So, you've decided to start chest binding! If you want to flatten your chest, a specially designed chest binder is going to be safest and easiest way to do that. But everyone’s got their own circumstances, and if that’s not an option for you then there are still a couple of things you can do. In this post, we’ll look at 6 ways to chest bind without a binder and how to stay safe when doing so!
So far in this mini-series of articles, we’ve looked at how to best support your queer/trans kid with both the basics and the stuff that might be trickier. You might think it sounds pretty heavy and you wouldn’t be wrong — supporting your queer child is important but can take work. But that doesn’t mean it can’t be fun too! Here are some ideas on how to support your queer kid in fun ways you’ll both enjoy that will bring you closer together.
Here are some of the more challenging parts of supporting your queer kid you may struggle with, and why it’s all the more important that you do these things.
So, your child has come out to you as queer. Congratulations! This may be something deeply personal and important to your child that they’ve chosen to share with you. But you might be feeling confused or unsure of how best to support them, especially if you’re not very familiar with LGBTQA+ identities. That’s why we’re putting together a mini-series of blog post guides to help you be the very best parent you can and support your queer kid! In this post, we’ll be covering some of the basics of what to do when your child has just come out.
It’s the time of year when many young people are just finding out what college or university they’ll be attending, and starting to plan what may be their first big move away from home. If that’s you, first of all—Congratulations! And second of all, you might be thinking, ‘How am I going to find all the other queer people?’ If that’s you, don’t worry! In this post, we’ll look at how to find your queer community in a new place and get involved, so when term starts you can start having fun!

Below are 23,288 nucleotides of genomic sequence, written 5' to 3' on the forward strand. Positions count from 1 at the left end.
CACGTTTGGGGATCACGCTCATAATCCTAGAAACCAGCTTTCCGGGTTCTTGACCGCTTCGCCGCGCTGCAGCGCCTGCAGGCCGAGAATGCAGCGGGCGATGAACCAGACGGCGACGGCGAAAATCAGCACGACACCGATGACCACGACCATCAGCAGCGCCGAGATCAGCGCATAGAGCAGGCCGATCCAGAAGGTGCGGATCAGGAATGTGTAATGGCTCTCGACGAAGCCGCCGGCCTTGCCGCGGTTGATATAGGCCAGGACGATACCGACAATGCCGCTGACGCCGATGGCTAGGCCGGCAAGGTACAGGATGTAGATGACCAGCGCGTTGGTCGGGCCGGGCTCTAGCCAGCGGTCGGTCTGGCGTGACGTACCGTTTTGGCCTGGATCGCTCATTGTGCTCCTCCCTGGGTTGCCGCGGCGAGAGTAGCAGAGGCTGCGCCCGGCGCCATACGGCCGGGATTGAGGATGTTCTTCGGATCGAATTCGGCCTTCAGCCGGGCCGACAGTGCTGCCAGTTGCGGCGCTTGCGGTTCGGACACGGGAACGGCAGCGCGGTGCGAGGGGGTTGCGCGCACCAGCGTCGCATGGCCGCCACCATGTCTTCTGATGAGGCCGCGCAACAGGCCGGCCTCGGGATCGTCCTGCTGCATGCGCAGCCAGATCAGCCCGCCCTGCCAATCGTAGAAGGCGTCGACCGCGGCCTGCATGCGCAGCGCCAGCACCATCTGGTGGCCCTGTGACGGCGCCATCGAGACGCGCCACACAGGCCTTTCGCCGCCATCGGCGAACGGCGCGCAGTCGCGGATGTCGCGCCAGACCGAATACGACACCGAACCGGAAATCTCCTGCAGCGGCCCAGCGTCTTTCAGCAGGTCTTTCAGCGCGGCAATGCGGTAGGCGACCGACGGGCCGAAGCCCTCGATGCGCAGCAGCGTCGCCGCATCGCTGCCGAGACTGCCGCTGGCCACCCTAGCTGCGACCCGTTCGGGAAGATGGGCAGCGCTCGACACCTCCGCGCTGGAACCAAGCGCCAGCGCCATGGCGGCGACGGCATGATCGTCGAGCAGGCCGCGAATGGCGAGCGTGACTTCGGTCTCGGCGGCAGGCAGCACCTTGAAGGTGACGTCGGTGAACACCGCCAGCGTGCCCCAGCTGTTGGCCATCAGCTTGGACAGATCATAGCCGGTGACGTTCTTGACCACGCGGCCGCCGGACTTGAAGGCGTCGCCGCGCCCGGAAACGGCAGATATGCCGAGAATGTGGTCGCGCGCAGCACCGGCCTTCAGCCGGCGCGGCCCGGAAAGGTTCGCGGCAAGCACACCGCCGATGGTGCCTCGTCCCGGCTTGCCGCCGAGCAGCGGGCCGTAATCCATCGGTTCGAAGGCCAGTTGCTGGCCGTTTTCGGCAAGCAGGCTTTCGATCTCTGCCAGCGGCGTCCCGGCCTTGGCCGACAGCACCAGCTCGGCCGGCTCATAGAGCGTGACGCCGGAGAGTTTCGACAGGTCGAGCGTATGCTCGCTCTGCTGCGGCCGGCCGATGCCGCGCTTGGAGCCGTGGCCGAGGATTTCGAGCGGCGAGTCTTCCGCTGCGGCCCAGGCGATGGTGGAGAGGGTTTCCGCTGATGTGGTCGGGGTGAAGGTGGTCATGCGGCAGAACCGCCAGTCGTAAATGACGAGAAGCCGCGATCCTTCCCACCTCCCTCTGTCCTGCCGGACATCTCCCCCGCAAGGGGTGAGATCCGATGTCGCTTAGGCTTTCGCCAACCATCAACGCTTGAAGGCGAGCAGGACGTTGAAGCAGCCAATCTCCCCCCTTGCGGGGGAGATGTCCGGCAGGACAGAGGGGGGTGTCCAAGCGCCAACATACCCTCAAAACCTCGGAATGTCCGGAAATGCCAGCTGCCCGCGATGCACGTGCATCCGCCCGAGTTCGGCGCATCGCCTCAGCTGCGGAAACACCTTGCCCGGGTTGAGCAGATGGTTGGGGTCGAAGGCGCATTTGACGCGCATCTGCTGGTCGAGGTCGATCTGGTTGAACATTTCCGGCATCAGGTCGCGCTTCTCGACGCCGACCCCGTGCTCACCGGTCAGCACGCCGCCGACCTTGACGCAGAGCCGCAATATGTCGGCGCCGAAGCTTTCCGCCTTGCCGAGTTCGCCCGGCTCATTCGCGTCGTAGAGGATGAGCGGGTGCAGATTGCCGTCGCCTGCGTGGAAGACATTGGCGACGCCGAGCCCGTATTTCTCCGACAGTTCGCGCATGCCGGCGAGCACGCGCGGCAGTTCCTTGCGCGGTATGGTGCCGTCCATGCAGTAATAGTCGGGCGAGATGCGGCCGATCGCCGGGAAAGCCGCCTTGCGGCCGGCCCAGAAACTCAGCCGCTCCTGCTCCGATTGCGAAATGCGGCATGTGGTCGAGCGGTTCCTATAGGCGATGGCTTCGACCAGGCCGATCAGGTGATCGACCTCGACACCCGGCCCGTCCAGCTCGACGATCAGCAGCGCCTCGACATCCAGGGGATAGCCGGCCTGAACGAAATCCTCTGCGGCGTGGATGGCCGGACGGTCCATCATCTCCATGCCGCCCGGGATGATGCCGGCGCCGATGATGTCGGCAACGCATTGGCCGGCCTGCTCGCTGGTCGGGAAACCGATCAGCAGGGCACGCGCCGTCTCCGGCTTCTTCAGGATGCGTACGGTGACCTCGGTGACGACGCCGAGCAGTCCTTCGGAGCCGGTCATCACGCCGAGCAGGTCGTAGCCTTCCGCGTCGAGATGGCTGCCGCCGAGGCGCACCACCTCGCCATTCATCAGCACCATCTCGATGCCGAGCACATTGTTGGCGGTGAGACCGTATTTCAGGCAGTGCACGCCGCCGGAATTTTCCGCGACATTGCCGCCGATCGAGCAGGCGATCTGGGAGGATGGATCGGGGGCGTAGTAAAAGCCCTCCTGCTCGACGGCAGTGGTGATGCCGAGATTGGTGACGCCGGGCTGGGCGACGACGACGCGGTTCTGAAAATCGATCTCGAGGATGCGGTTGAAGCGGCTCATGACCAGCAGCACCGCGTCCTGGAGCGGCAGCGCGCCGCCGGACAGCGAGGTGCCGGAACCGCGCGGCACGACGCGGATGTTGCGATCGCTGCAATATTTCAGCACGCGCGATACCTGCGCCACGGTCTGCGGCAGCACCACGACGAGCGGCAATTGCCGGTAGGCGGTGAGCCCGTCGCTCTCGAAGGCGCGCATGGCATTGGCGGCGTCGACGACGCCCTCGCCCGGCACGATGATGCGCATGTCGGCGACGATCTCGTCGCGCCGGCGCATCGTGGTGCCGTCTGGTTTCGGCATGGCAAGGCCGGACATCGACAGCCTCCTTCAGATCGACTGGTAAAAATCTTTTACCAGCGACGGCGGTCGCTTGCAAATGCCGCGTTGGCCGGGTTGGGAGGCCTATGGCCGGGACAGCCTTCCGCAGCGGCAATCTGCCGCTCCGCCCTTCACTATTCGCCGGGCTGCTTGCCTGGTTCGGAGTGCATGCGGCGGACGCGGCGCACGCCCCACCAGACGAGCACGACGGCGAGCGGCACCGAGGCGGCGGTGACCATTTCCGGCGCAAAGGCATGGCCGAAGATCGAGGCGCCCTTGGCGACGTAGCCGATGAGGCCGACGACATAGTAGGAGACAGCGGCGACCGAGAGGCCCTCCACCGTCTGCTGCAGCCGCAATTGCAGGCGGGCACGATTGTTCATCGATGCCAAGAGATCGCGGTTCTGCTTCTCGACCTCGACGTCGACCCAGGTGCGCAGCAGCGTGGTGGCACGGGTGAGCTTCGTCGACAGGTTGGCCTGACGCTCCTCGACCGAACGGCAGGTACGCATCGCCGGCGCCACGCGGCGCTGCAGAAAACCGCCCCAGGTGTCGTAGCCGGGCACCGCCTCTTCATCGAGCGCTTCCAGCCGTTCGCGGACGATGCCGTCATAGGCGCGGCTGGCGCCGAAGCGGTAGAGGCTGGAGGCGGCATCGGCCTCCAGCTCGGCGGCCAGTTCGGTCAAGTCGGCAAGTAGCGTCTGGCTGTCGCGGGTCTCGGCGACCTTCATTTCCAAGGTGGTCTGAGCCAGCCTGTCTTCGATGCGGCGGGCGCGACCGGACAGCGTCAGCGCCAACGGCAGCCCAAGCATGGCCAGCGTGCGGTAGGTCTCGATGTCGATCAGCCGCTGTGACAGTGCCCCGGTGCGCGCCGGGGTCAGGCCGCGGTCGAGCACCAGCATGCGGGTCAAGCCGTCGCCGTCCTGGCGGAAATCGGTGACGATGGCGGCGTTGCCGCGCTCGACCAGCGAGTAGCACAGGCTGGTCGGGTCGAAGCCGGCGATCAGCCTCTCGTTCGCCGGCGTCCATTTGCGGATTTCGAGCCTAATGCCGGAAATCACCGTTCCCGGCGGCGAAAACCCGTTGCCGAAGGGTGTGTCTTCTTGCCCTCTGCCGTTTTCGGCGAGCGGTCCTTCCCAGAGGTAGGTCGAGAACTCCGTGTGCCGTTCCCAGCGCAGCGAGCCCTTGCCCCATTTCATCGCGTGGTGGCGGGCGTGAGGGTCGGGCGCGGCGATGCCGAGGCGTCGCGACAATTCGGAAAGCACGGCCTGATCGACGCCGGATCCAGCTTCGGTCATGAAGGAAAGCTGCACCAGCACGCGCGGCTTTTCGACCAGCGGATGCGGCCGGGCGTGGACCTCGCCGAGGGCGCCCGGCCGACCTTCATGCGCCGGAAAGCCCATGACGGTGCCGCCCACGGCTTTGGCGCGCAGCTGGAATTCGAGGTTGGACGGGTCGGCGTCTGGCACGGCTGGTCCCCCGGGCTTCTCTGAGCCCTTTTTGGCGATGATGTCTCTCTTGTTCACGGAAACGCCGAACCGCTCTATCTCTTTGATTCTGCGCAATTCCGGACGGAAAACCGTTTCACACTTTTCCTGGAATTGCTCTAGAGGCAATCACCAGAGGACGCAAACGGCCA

Experimentation is an important part of exploring yourself and figuring out an identity that works for you. But it can be difficult and scary to try that, especially if you’re not yet ready to show the world this important part of yourself.
Many trans men, nonbinary people, butches, or gender non-conforming people pack and bind to alleviate dysphoria, but there are more benefits than that to packing and binding. In this post, we’ll look at the history of clothing to change your shape, and some of the benefits you might not have thought of that come with packing and binding.
For many transmasc, butch, and genderqueer people, the first time you get a good haircut - one that leaves you feeling like the hottest and most awesome version of you - is a pretty big deal. But if you’ve always had long hair before and never set foot in a barbershop before, the idea can be pretty intimidating. That’s why we’ve put together this post of the ultimate guide to getting your first masc haircut stress-free